Wednesday, May 29, 2019

Guénon, Saint-Point, and Agarttha

A new collection in French casts light on the life of Valentine de Saint-Point (1875-1953), best known for the first part of her life as poet and novelist, Futurist and feminist, but also a convert to Islam (as Rawhiya Nour Eddine) and friend of René Guénon in Cairo. It is Valentine de Saint-Point. Des feux de l'avant-garde à l'appel de l'Orient (Valentine de Saint-Point: From the Fires of the Avant-garde to the Call of the Orient), edited by Paul-André Claudel and Élodie Gaden, and published by the Presses Universitaires de Rennes (2019) at €28.

The book consists of seven sections: artistic beginnings, artistic experiments, “Latin Sisters: Artistic and Theoretical Dialog with Italy,” feminism, politics, influences, and inheritance. Most of these deal with the avant-garde. The call of the Orient is dealt with primarily in the section on politics, in which three of four chapters cover the last three decades of Saint-Point’s life, spent in Cairo, and her Islam. They are by Frédérique Poissonier, Daniel Lançon, and Alessandra Marchi. Poissonier looks primarily at French diplomatic correspondence relating to the attempted expulsion from Egypt of Saint-Point for conducting Bolshevik propaganda, Lançon looks most importantly at Saint-Point’s short-lived Egyptian journal, Le Phœnix. Revue de la renaissance orientale (The Phoenix: Review of the Oriental Renaissance), and Marchi looks at Saint-Point’s conversion to Islam, which she compares to that of an Italian contemporary of Saint-Point, the Italian anarchist (and friend of Benito Mussolini) Leda Rafanelli (1880-1971).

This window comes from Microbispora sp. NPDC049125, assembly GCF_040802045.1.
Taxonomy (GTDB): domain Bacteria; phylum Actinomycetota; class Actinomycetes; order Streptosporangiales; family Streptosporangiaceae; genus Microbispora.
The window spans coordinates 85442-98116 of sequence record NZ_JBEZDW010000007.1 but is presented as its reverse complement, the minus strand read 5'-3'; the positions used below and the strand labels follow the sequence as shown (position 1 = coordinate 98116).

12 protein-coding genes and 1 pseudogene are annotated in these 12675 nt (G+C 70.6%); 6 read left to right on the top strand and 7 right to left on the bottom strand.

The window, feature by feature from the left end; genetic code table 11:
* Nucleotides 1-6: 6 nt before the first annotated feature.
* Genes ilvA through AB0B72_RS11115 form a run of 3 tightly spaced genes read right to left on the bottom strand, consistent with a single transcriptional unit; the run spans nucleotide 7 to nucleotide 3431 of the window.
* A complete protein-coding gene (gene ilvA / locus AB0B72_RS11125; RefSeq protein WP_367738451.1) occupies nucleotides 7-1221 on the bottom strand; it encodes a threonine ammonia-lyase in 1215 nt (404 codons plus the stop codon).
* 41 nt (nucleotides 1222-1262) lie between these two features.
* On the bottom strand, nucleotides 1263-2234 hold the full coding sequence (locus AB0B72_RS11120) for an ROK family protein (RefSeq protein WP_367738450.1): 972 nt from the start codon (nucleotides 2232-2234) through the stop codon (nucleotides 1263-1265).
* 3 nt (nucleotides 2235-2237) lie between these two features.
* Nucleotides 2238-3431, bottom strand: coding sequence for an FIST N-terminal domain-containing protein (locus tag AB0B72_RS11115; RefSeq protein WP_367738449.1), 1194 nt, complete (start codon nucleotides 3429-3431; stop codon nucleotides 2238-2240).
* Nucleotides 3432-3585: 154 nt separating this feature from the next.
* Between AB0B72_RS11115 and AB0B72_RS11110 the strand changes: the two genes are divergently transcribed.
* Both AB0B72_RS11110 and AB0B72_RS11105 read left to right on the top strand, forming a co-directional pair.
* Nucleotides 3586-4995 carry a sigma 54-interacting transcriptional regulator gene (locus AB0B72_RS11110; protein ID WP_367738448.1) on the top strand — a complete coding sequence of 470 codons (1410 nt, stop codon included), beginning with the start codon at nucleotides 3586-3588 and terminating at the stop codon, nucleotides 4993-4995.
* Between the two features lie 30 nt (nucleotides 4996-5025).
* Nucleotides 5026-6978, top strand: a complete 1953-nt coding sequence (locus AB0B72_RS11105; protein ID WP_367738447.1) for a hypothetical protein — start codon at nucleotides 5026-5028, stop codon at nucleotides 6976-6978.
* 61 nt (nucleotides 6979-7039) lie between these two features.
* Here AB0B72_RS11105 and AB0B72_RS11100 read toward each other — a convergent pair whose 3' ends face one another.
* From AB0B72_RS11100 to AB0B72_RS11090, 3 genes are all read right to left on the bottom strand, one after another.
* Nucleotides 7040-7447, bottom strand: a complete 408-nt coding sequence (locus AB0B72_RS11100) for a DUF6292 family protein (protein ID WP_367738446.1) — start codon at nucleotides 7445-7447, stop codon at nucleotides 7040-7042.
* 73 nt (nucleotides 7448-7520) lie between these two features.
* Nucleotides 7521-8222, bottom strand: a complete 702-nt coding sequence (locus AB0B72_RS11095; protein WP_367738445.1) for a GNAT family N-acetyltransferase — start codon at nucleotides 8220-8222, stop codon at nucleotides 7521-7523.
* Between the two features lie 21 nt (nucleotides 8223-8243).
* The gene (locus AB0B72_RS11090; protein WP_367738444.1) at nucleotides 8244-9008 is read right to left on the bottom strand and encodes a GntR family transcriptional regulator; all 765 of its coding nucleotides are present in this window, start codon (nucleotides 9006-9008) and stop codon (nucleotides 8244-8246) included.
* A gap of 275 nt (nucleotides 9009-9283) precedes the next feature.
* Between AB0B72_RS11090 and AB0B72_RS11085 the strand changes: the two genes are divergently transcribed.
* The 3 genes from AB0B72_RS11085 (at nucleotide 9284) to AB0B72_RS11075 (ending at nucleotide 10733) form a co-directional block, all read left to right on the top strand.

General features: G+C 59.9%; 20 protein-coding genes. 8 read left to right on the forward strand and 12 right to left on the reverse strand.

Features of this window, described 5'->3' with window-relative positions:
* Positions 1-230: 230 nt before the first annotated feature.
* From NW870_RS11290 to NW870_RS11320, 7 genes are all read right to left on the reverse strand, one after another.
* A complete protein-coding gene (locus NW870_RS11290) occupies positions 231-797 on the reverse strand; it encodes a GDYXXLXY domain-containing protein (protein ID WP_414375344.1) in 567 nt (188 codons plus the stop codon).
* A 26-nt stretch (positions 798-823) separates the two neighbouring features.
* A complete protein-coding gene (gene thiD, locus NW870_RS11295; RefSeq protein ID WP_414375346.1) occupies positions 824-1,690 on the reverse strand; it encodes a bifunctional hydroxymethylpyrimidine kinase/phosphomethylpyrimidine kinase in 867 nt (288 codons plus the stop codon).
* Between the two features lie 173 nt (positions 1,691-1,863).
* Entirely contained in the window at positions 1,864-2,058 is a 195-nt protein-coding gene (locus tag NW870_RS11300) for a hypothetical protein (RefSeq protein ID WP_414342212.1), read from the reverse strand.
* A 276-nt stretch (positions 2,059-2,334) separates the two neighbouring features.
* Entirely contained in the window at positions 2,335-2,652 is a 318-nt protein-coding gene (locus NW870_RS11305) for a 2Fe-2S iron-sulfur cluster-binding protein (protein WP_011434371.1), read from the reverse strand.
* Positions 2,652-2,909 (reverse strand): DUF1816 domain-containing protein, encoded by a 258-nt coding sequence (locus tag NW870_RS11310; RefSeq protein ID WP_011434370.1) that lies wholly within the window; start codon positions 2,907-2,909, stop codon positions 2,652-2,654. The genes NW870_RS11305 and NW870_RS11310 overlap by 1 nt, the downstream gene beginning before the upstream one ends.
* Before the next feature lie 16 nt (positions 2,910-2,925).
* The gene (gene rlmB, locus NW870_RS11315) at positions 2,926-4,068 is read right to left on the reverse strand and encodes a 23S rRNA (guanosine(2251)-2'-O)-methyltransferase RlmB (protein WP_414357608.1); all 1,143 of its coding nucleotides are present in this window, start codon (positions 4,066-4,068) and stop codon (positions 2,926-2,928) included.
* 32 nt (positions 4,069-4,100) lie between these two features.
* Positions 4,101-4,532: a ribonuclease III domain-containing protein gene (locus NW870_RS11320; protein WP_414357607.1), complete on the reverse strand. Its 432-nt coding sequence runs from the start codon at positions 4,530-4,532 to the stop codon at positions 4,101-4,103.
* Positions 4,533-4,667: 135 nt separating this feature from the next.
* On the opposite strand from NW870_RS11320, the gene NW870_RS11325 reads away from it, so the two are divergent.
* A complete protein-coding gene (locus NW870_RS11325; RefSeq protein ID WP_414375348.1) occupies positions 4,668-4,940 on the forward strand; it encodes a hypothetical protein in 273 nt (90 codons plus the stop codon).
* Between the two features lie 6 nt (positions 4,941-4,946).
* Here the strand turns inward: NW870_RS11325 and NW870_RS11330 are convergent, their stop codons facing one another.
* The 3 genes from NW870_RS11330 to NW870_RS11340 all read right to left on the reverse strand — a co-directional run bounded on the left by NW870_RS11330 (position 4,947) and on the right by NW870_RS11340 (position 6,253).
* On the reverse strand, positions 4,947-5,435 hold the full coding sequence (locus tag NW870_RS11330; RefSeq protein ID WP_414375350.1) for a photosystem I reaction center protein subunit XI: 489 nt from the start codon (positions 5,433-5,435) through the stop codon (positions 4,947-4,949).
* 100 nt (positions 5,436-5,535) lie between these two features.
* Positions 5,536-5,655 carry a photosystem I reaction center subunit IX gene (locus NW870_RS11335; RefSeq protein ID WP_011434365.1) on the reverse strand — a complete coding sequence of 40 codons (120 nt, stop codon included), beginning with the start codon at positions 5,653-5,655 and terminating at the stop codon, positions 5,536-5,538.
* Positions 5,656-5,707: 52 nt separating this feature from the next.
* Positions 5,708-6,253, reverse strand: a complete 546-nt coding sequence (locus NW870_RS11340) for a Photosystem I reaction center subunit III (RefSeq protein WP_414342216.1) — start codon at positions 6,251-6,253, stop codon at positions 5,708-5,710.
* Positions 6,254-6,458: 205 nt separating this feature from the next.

The main source for the relationship between Guénon and Saint-Point is Saint-Point herself, writing in the newspaper L’Egypte nouvelle in 1952, on the first anniversary of Guénon’s death. She had been forewarned of Guénon’s arrival in Cairo, she wrote, and during the years before Guénon’s marriage in 1934 he had visited her weekly, and they spent many hours together. She was not, however, a disciple of his, having made her own study of religions and esotericism before she met him. His work contributed some details to her understanding that were interesting, but “not indispensable.”

One writer who seems to have been more indispensable for Saint-Point was an earlier French esotericist, Alexandre Saint-Yves d’Alveydre (1842-1909), who was also appreciated by Guénon. This, and the fact that the circles Saint-Point had inhabited in Europe connected with those that Guénon had inhabited, probably explains the close relationship between Saint-Point and Guénon.